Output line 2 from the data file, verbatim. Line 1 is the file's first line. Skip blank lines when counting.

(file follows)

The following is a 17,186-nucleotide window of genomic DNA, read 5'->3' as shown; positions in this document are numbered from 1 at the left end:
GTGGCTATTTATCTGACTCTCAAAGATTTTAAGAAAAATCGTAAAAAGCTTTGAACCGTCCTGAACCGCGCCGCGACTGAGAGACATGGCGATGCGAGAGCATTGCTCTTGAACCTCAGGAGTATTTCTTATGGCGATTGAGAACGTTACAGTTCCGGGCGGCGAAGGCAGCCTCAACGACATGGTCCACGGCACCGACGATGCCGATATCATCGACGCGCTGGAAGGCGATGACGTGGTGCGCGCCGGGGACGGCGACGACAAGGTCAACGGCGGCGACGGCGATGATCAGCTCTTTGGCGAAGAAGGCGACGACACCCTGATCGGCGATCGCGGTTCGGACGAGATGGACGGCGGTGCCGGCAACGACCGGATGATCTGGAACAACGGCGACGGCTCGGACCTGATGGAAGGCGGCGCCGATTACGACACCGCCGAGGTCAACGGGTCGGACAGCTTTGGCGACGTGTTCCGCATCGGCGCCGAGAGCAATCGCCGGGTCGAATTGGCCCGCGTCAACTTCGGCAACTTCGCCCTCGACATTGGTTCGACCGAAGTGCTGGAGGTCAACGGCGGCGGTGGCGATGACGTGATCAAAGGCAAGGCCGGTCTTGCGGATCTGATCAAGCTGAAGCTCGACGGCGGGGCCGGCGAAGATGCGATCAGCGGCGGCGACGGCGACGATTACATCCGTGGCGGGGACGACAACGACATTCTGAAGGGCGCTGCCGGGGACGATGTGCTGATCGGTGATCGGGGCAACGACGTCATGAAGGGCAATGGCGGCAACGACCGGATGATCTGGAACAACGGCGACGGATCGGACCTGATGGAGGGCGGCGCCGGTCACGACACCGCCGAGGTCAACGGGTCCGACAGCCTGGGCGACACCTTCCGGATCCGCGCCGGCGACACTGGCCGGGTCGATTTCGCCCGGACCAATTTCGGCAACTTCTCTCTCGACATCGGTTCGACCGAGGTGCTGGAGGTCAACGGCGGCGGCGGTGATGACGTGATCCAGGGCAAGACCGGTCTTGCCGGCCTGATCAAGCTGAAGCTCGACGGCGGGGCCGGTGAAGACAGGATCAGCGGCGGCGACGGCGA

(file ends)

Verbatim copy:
GTGGCTATTTATCTGACTCTCAAAGATTTTAAGAAAAATCGTAAAAAGCTTTGAACCGTCCTGAACCGCGCCGCGACTGAGAGACATGGCGATGCGAGAGCATTGCTCTTGAACCTCAGGAGTATTTCTTATGGCGATTGAGAACGTTACAGTTCCGGGCGGCGAAGGCAGCCTCAACGACATGGTCCACGGCACCGACGATGCCGATATCATCGACGCGCTGGAAGGCGATGACGTGGTGCGCGCCGGGGACGGCGACGACAAGGTCAACGGCGGCGACGGCGATGATCAGCTCTTTGGCGAAGAAGGCGACGACACCCTGATCGGCGATCGCGGTTCGGACGAGATGGACGGCGGTGCCGGCAACGACCGGATGATCTGGAACAACGGCGACGGCTCGGACCTGATGGAAGGCGGCGCCGATTACGACACCGCCGAGGTCAACGGGTCGGACAGCTTTGGCGACGTGTTCCGCATCGGCGCCGAGAGCAATCGCCGGGTCGAATTGGCCCGCGTCAACTTCGGCAACTTCGCCCTCGACATTGGTTCGACCGAAGTGCTGGAGGTCAACGGCGGCGGTGGCGATGACGTGATCAAAGGCAAGGCCGGTCTTGCGGATCTGATCAAGCTGAAGCTCGACGGCGGGGCCGGCGAAGATGCGATCAGCGGCGGCGACGGCGACGATTACATCCGTGGCGGGGACGACAACGACATTCTGAAGGGCGCTGCCGGGGACGATGTGCTGATCGGTGATCGGGGCAACGACGTCATGAAGGGCAATGGCGGCAACGACCGGATGATCTGGAACAACGGCGACGGATCGGACCTGATGGAGGGCGGCGCCGGTCACGACACCGCCGAGGTCAACGGGTCCGACAGCCTGGGCGACACCTTCCGGATCCGCGCCGGCGACACTGGCCGGGTCGATTTCGCCCGGACCAATTTCGGCAACTTCTCTCTCGACATCGGTTCGACCGAGGTGCTGGAGGTCAACGGCGGCGGCGGTGATGACGTGATCCAGGGCAAGACCGGTCTTGCCGGCCTGATCAAGCTGAAGCTCGACGGCGGGGCCGGTGAAGACAGGATCAGCGGCGGCGACGGCGA